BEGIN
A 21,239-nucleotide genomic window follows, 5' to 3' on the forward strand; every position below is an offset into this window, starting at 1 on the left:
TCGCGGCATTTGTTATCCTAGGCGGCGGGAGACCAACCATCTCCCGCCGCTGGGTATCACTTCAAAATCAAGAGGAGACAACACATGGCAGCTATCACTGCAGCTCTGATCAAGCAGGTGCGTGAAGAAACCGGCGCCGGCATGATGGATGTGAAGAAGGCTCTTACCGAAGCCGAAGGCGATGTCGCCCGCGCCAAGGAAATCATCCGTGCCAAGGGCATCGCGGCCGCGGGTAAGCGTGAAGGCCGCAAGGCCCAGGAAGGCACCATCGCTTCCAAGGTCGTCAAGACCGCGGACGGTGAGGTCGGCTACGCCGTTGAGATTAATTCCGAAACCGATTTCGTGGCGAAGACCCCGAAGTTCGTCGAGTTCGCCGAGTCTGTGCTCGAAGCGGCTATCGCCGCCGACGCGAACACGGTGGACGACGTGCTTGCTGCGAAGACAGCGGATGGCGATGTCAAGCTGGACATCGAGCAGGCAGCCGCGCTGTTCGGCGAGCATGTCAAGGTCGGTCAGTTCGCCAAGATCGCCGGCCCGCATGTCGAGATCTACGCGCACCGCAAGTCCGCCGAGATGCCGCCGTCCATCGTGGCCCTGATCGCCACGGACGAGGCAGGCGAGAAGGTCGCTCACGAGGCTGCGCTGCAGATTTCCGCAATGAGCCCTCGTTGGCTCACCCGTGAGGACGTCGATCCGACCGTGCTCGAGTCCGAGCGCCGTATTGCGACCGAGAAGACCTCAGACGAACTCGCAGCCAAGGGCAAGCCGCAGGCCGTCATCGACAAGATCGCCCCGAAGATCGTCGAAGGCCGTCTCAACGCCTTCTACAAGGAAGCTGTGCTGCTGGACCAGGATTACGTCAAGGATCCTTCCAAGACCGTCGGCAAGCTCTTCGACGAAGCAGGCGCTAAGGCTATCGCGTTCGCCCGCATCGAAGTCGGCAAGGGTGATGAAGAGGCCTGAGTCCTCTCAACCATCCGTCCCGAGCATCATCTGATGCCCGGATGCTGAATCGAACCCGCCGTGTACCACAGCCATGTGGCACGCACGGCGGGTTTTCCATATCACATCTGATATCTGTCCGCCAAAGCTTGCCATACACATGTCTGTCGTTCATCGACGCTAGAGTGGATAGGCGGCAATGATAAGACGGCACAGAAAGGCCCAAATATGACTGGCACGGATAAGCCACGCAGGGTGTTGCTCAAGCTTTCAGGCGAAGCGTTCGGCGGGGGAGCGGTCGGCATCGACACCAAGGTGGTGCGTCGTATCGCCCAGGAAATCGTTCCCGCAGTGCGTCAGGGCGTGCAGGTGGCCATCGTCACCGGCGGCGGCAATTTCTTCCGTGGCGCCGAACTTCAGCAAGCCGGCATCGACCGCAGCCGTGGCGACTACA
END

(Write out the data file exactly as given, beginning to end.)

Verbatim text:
A 21,239-nucleotide genomic window follows, 5' to 3' on the forward strand; every position below is an offset into this window, starting at 1 on the left:
TCGCGGCATTTGTTATCCTAGGCGGCGGGAGACCAACCATCTCCCGCCGCTGGGTATCACTTCAAAATCAAGAGGAGACAACACATGGCAGCTATCACTGCAGCTCTGATCAAGCAGGTGCGTGAAGAAACCGGCGCCGGCATGATGGATGTGAAGAAGGCTCTTACCGAAGCCGAAGGCGATGTCGCCCGCGCCAAGGAAATCATCCGTGCCAAGGGCATCGCGGCCGCGGGTAAGCGTGAAGGCCGCAAGGCCCAGGAAGGCACCATCGCTTCCAAGGTCGTCAAGACCGCGGACGGTGAGGTCGGCTACGCCGTTGAGATTAATTCCGAAACCGATTTCGTGGCGAAGACCCCGAAGTTCGTCGAGTTCGCCGAGTCTGTGCTCGAAGCGGCTATCGCCGCCGACGCGAACACGGTGGACGACGTGCTTGCTGCGAAGACAGCGGATGGCGATGTCAAGCTGGACATCGAGCAGGCAGCCGCGCTGTTCGGCGAGCATGTCAAGGTCGGTCAGTTCGCCAAGATCGCCGGCCCGCATGTCGAGATCTACGCGCACCGCAAGTCCGCCGAGATGCCGCCGTCCATCGTGGCCCTGATCGCCACGGACGAGGCAGGCGAGAAGGTCGCTCACGAGGCTGCGCTGCAGATTTCCGCAATGAGCCCTCGTTGGCTCACCCGTGAGGACGTCGATCCGACCGTGCTCGAGTCCGAGCGCCGTATTGCGACCGAGAAGACCTCAGACGAACTCGCAGCCAAGGGCAAGCCGCAGGCCGTCATCGACAAGATCGCCCCGAAGATCGTCGAAGGCCGTCTCAACGCCTTCTACAAGGAAGCTGTGCTGCTGGACCAGGATTACGTCAAGGATCCTTCCAAGACCGTCGGCAAGCTCTTCGACGAAGCAGGCGCTAAGGCTATCGCGTTCGCCCGCATCGAAGTCGGCAAGGGTGATGAAGAGGCCTGAGTCCTCTCAACCATCCGTCCCGAGCATCATCTGATGCCCGGATGCTGAATCGAACCCGCCGTGTACCACAGCCATGTGGCACGCACGGCGGGTTTTCCATATCACATCTGATATCTGTCCGCCAAAGCTTGCCATACACATGTCTGTCGTTCATCGACGCTAGAGTGGATAGGCGGCAATGATAAGACGGCACAGAAAGGCCCAAATATGACTGGCACGGATAAGCCACGCAGGGTGTTGCTCAAGCTTTCAGGCGAAGCGTTCGGCGGGGGAGCGGTCGGCATCGACACCAAGGTGGTGCGTCGTATCGCCCAGGAAATCGTTCCCGCAGTGCGTCAGGGCGTGCAGGTGGCCATCGTCACCGGCGGCGGCAATTTCTTCCGTGGCGCCGAACTTCAGCAAGCCGGCATCGACCGCAGCCGTGGCGACTACA